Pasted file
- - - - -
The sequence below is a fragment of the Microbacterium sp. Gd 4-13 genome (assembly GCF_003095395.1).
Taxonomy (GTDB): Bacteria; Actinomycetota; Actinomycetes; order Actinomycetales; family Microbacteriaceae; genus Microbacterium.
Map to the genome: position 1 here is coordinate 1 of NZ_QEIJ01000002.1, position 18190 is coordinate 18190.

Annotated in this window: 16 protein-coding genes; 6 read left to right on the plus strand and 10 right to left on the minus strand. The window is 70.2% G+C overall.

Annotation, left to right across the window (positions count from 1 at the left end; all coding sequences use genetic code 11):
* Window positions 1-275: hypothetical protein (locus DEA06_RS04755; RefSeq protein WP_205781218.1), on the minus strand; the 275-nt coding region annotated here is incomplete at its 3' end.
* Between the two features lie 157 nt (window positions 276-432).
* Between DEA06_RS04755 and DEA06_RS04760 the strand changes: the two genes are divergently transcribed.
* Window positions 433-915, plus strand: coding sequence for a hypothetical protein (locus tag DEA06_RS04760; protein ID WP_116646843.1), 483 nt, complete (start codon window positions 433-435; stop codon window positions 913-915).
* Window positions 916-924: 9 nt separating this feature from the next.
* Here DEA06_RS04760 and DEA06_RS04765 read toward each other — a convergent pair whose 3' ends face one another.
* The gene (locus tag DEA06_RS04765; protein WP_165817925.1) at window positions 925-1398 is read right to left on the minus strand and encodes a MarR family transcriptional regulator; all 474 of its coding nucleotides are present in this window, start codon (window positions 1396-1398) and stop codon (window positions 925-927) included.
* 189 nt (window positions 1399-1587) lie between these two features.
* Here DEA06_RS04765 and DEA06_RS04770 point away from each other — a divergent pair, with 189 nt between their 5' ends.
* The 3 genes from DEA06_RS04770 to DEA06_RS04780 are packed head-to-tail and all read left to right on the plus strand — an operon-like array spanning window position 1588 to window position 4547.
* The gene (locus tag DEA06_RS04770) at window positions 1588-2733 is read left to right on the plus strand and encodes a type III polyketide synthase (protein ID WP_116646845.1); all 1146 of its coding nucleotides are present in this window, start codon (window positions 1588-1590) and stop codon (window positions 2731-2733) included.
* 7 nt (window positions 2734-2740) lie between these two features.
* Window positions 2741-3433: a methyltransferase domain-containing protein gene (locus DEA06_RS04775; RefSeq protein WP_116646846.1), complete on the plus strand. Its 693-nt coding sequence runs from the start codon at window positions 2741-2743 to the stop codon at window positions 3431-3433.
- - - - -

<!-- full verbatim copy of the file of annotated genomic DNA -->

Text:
The sequence below is a fragment of the Microbacterium sp. Gd 4-13 genome (assembly GCF_003095395.1).
Taxonomy (GTDB): Bacteria; Actinomycetota; Actinomycetes; order Actinomycetales; family Microbacteriaceae; genus Microbacterium.
Map to the genome: position 1 here is coordinate 1 of NZ_QEIJ01000002.1, position 18190 is coordinate 18190.

Annotated in this window: 16 protein-coding genes; 6 read left to right on the plus strand and 10 right to left on the minus strand. The window is 70.2% G+C overall.

Annotation, left to right across the window (positions count from 1 at the left end; all coding sequences use genetic code 11):
* Window positions 1-275: hypothetical protein (locus DEA06_RS04755; RefSeq protein WP_205781218.1), on the minus strand; the 275-nt coding region annotated here is incomplete at its 3' end.
* Between the two features lie 157 nt (window positions 276-432).
* Between DEA06_RS04755 and DEA06_RS04760 the strand changes: the two genes are divergently transcribed.
* Window positions 433-915, plus strand: coding sequence for a hypothetical protein (locus tag DEA06_RS04760; protein ID WP_116646843.1), 483 nt, complete (start codon window positions 433-435; stop codon window positions 913-915).
* Window positions 916-924: 9 nt separating this feature from the next.
* Here DEA06_RS04760 and DEA06_RS04765 read toward each other — a convergent pair whose 3' ends face one another.
* The gene (locus tag DEA06_RS04765; protein WP_165817925.1) at window positions 925-1398 is read right to left on the minus strand and encodes a MarR family transcriptional regulator; all 474 of its coding nucleotides are present in this window, start codon (window positions 1396-1398) and stop codon (window positions 925-927) included.
* 189 nt (window positions 1399-1587) lie between these two features.
* Here DEA06_RS04765 and DEA06_RS04770 point away from each other — a divergent pair, with 189 nt between their 5' ends.
* The 3 genes from DEA06_RS04770 to DEA06_RS04780 are packed head-to-tail and all read left to right on the plus strand — an operon-like array spanning window position 1588 to window position 4547.
* The gene (locus tag DEA06_RS04770) at window positions 1588-2733 is read left to right on the plus strand and encodes a type III polyketide synthase (protein ID WP_116646845.1); all 1146 of its coding nucleotides are present in this window, start codon (window positions 1588-1590) and stop codon (window positions 2731-2733) included.
* 7 nt (window positions 2734-2740) lie between these two features.
* Window positions 2741-3433: a methyltransferase domain-containing protein gene (locus DEA06_RS04775; RefSeq protein WP_116646846.1), complete on the plus strand. Its 693-nt coding sequence runs from the start codon at window positions 2741-2743 to the stop codon at window positions 3431-3433.